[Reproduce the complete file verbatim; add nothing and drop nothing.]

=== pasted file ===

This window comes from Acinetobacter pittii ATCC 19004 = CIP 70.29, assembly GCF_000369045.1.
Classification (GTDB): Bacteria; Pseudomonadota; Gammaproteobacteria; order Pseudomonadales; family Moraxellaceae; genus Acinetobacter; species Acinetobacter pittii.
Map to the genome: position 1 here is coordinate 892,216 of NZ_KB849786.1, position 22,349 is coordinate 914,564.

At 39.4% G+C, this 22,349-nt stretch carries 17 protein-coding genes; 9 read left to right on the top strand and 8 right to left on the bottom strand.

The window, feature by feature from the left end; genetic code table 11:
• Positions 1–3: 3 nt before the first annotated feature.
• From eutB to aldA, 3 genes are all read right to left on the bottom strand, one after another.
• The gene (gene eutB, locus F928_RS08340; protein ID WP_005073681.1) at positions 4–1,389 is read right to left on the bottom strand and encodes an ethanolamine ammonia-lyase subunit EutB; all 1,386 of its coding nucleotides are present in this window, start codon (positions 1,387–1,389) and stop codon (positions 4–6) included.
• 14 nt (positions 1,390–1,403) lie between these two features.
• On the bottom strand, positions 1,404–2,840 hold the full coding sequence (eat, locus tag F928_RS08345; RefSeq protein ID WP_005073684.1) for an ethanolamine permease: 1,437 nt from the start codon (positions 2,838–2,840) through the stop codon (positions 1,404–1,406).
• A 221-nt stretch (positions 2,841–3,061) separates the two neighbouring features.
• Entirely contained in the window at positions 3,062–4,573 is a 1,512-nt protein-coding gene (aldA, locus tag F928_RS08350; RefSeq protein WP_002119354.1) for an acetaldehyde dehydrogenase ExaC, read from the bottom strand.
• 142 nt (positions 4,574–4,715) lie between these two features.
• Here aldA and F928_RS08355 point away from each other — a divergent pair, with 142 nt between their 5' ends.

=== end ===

This window comes from Acinetobacter pittii ATCC 19004 = CIP 70.29, assembly GCF_000369045.1.
Classification (GTDB): Bacteria; Pseudomonadota; Gammaproteobacteria; order Pseudomonadales; family Moraxellaceae; genus Acinetobacter; species Acinetobacter pittii.
Map to the genome: position 1 here is coordinate 892,216 of NZ_KB849786.1, position 22,349 is coordinate 914,564.

At 39.4% G+C, this 22,349-nt stretch carries 17 protein-coding genes; 9 read left to right on the top strand and 8 right to left on the bottom strand.

The window, feature by feature from the left end; genetic code table 11:
• Positions 1–3: 3 nt before the first annotated feature.
• From eutB to aldA, 3 genes are all read right to left on the bottom strand, one after another.
• The gene (gene eutB, locus F928_RS08340; protein ID WP_005073681.1) at positions 4–1,389 is read right to left on the bottom strand and encodes an ethanolamine ammonia-lyase subunit EutB; all 1,386 of its coding nucleotides are present in this window, start codon (positions 1,387–1,389) and stop codon (positions 4–6) included.
• 14 nt (positions 1,390–1,403) lie between these two features.
• On the bottom strand, positions 1,404–2,840 hold the full coding sequence (eat, locus tag F928_RS08345; RefSeq protein ID WP_005073684.1) for an ethanolamine permease: 1,437 nt from the start codon (positions 2,838–2,840) through the stop codon (positions 1,404–1,406).
• A 221-nt stretch (positions 2,841–3,061) separates the two neighbouring features.
• Entirely contained in the window at positions 3,062–4,573 is a 1,512-nt protein-coding gene (aldA, locus tag F928_RS08350; RefSeq protein WP_002119354.1) for an acetaldehyde dehydrogenase ExaC, read from the bottom strand.
• 142 nt (positions 4,574–4,715) lie between these two features.
• Here aldA and F928_RS08355 point away from each other — a divergent pair, with 142 nt between their 5' ends.